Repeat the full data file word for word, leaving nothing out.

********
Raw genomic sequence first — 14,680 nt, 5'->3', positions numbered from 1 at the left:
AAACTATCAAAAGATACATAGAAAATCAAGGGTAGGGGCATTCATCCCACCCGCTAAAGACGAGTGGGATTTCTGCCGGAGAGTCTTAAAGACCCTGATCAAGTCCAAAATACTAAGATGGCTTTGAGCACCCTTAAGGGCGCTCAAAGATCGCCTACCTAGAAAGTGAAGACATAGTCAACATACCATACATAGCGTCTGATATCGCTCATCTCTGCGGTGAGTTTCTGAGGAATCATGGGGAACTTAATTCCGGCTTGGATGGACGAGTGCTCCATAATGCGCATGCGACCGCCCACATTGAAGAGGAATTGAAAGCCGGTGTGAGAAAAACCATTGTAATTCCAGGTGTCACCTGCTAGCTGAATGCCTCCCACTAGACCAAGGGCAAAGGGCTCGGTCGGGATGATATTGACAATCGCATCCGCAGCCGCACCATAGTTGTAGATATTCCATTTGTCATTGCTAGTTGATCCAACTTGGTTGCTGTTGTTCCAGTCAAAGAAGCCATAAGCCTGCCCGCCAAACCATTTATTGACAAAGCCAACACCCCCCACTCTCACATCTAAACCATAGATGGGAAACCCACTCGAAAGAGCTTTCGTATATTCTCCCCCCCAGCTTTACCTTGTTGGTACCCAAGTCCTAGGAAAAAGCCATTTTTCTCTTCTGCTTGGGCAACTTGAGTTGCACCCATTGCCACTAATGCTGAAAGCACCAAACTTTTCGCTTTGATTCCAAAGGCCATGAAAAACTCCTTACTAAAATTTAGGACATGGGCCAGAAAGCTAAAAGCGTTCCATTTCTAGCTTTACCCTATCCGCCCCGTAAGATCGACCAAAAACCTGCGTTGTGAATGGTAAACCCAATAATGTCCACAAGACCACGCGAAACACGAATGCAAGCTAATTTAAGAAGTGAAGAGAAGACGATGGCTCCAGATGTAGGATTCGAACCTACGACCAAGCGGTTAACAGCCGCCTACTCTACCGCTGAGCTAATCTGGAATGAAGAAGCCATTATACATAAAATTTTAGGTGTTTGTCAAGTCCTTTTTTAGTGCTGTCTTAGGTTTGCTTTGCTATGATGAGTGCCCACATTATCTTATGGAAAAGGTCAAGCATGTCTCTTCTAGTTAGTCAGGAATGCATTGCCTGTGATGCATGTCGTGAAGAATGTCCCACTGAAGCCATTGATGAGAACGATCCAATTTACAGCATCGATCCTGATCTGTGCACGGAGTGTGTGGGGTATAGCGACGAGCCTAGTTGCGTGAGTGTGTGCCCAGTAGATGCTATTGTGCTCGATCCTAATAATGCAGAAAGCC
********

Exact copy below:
Raw genomic sequence first — 14,680 nt, 5'->3', positions numbered from 1 at the left:
AAACTATCAAAAGATACATAGAAAATCAAGGGTAGGGGCATTCATCCCACCCGCTAAAGACGAGTGGGATTTCTGCCGGAGAGTCTTAAAGACCCTGATCAAGTCCAAAATACTAAGATGGCTTTGAGCACCCTTAAGGGCGCTCAAAGATCGCCTACCTAGAAAGTGAAGACATAGTCAACATACCATACATAGCGTCTGATATCGCTCATCTCTGCGGTGAGTTTCTGAGGAATCATGGGGAACTTAATTCCGGCTTGGATGGACGAGTGCTCCATAATGCGCATGCGACCGCCCACATTGAAGAGGAATTGAAAGCCGGTGTGAGAAAAACCATTGTAATTCCAGGTGTCACCTGCTAGCTGAATGCCTCCCACTAGACCAAGGGCAAAGGGCTCGGTCGGGATGATATTGACAATCGCATCCGCAGCCGCACCATAGTTGTAGATATTCCATTTGTCATTGCTAGTTGATCCAACTTGGTTGCTGTTGTTCCAGTCAAAGAAGCCATAAGCCTGCCCGCCAAACCATTTATTGACAAAGCCAACACCCCCCACTCTCACATCTAAACCATAGATGGGAAACCCACTCGAAAGAGCTTTCGTATATTCTCCCCCCCAGCTTTACCTTGTTGGTACCCAAGTCCTAGGAAAAAGCCATTTTTCTCTTCTGCTTGGGCAACTTGAGTTGCACCCATTGCCACTAATGCTGAAAGCACCAAACTTTTCGCTTTGATTCCAAAGGCCATGAAAAACTCCTTACTAAAATTTAGGACATGGGCCAGAAAGCTAAAAGCGTTCCATTTCTAGCTTTACCCTATCCGCCCCGTAAGATCGACCAAAAACCTGCGTTGTGAATGGTAAACCCAATAATGTCCACAAGACCACGCGAAACACGAATGCAAGCTAATTTAAGAAGTGAAGAGAAGACGATGGCTCCAGATGTAGGATTCGAACCTACGACCAAGCGGTTAACAGCCGCCTACTCTACCGCTGAGCTAATCTGGAATGAAGAAGCCATTATACATAAAATTTTAGGTGTTTGTCAAGTCCTTTTTTAGTGCTGTCTTAGGTTTGCTTTGCTATGATGAGTGCCCACATTATCTTATGGAAAAGGTCAAGCATGTCTCTTCTAGTTAGTCAGGAATGCATTGCCTGTGATGCATGTCGTGAAGAATGTCCCACTGAAGCCATTGATGAGAACGATCCAATTTACAGCATCGATCCTGATCTGTGCACGGAGTGTGTGGGGTATAGCGACGAGCCTAGTTGCGTGAGTGTGTGCCCAGTAGATGCTATTGTGCTCGATCCTAATAATGCAGAAAGCC